Of course, U.S. officials don’t want Islamists running the largest Arab state, or Iran getting a bomb. But neither Democratic nor Republican policy-makers are willing to pay the electoral and geopolitical price for making sure these bad things don’t happen. Instead, these policy-makers and these analysts protest that once a country is determined to get a nuke, there’s no stopping it. Besides, they claim, even if Iran does get a bomb, we can deter and contain it.
The truth is that the United States can stop the Iranian nuclear program any time it wants. It has the military capacity to turn the lights off across the country, cripple the economy, and bring the regime to its knees—by bombing its oil and natural-gas fields, its ports, power plants, reservoirs, and dams as well as its nuclear facilities. The fact that the United States has the power of life and death over 80 million Iranians may not make the rest of the world comfortable. But there’s no use lying about it. Similarly, American policy-makers continue to pretend that the fall of Mubarak was a triumph for U.S. values when the truth is that it was a catastrophe for U.S. interests. Why are we so confused about our priorities? And why are we insisting on our weakness?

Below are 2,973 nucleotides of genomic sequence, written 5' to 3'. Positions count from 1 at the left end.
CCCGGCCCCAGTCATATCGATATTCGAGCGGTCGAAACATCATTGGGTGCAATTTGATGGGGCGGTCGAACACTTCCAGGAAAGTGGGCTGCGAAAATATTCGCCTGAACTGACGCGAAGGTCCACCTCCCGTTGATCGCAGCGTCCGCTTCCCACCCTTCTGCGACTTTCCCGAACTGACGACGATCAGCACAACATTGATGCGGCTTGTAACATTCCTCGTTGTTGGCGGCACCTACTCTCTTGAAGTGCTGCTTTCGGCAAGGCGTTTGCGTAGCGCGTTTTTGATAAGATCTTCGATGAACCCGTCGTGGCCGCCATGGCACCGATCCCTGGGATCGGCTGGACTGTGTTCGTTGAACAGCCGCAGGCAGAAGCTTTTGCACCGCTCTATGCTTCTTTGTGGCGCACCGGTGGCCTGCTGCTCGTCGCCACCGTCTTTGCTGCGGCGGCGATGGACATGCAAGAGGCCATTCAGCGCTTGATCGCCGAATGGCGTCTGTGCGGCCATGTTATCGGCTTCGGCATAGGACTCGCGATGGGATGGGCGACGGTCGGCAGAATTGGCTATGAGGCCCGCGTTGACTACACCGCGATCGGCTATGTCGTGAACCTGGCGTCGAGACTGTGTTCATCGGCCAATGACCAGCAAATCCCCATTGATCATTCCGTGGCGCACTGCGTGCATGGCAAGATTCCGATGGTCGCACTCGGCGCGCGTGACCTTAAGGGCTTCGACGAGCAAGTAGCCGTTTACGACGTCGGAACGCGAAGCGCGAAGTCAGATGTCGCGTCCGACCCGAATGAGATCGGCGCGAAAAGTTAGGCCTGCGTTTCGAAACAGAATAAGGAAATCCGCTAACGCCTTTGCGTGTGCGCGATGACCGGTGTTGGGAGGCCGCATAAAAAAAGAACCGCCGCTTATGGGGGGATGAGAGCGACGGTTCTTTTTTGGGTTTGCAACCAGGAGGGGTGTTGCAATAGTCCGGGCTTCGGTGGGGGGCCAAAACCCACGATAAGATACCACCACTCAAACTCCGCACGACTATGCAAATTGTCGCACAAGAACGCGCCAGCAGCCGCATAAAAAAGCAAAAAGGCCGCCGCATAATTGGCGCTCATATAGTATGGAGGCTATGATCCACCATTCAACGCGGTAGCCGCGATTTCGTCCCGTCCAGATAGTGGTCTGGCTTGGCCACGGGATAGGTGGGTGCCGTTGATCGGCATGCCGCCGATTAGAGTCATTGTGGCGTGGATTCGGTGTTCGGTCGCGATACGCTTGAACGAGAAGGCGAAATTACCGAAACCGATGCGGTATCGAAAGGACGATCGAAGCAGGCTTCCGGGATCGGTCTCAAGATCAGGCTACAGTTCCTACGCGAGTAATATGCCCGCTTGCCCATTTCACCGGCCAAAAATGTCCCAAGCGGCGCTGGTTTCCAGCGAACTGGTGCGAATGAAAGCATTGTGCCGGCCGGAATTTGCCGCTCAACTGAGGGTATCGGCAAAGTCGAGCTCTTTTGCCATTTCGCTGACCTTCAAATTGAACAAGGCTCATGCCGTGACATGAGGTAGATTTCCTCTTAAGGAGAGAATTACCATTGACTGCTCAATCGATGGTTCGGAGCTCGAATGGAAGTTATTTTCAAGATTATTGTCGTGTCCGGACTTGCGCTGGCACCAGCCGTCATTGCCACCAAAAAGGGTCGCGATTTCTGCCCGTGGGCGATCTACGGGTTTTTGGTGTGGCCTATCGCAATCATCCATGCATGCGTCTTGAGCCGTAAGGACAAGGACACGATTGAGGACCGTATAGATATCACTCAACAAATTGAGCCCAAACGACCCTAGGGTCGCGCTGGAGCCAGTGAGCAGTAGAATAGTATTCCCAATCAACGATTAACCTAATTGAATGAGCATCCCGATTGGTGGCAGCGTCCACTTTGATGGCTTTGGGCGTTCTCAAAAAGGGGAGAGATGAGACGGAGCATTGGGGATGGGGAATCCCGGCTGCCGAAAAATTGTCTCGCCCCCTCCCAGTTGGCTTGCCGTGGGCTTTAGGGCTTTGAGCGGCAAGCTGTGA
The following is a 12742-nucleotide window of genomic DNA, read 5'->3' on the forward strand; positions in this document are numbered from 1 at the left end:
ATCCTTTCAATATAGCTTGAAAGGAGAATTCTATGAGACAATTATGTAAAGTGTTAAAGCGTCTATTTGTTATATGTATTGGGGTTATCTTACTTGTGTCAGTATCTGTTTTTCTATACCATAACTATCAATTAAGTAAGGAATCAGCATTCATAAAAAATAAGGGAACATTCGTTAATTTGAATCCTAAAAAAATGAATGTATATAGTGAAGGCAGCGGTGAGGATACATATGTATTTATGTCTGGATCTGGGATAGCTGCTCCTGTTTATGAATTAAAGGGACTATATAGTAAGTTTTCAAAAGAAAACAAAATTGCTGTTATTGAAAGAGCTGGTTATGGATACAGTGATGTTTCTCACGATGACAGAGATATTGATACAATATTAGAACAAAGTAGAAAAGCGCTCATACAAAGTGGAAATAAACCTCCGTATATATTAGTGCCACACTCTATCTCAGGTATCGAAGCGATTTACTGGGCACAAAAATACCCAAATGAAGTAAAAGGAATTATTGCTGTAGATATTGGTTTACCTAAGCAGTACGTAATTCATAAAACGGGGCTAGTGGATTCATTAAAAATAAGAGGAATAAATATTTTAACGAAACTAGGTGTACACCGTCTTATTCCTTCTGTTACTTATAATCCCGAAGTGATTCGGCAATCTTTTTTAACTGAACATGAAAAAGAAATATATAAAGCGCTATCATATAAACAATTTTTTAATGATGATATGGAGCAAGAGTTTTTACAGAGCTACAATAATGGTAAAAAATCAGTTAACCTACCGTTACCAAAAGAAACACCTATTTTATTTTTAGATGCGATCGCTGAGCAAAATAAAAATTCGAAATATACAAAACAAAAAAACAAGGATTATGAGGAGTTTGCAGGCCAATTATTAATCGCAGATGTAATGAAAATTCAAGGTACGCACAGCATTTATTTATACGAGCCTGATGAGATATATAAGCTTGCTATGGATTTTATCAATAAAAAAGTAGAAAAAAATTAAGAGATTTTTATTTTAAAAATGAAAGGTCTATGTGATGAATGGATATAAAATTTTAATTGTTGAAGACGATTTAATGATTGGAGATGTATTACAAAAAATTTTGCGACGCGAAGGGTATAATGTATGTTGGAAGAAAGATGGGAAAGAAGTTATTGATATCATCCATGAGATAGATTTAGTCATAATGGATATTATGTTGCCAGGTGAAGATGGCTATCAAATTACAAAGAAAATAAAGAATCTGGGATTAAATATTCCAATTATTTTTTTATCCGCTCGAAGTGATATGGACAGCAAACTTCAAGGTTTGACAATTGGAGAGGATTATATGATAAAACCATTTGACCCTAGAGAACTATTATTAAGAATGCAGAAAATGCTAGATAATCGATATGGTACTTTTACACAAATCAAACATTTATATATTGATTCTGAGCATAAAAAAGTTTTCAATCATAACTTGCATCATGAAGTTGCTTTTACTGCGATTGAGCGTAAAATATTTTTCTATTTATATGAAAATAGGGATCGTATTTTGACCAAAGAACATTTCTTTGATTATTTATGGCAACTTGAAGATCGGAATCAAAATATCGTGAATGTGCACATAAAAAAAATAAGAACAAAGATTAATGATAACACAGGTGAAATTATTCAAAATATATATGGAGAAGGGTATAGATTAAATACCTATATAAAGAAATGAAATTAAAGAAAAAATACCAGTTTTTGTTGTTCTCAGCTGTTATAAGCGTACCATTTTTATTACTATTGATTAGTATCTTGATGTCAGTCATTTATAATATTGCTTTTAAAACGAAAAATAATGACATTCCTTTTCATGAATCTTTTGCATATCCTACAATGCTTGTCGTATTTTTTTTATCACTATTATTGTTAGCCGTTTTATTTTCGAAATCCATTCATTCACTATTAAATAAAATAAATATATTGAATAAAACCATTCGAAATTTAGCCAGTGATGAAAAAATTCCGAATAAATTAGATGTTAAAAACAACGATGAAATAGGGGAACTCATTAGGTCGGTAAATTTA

The problem is that at the end of the Cold War the United States government turned away from pursuing our national interests and toward an abstract idea of American transcendence. Talk of interests, allies, balance of power, and so on began to seem a little vulgar. Part of this has to do with the rise of a generation of policy-makers who didn’t know from first-hand experience what it took to win the Cold War. To younger policy-makers, the triumph of the United States was inevitable. It represented, as Francis Fukuyama saw it, the final synthesis of a Hegelian dialectic—the end of history. The reality is that it was messy, and the outcome was never certain.
In the past, U.S. foreign policy-makers saw the world in stark terms. For instance: In the old view, it would be a good thing for the rulers of Iran to fall because they are enemies; and it is bad for Mubarak to fall since he is an ally. The new dispensation is instead premised on catchwords like “consistency.” If we want the mullahs toppled, the new thinking goes, then for the sake of consistency we should also demand Mubarak leave. The United States, you see, is no longer a normal country like all the rest pursuing its national interests. It’s a set of values.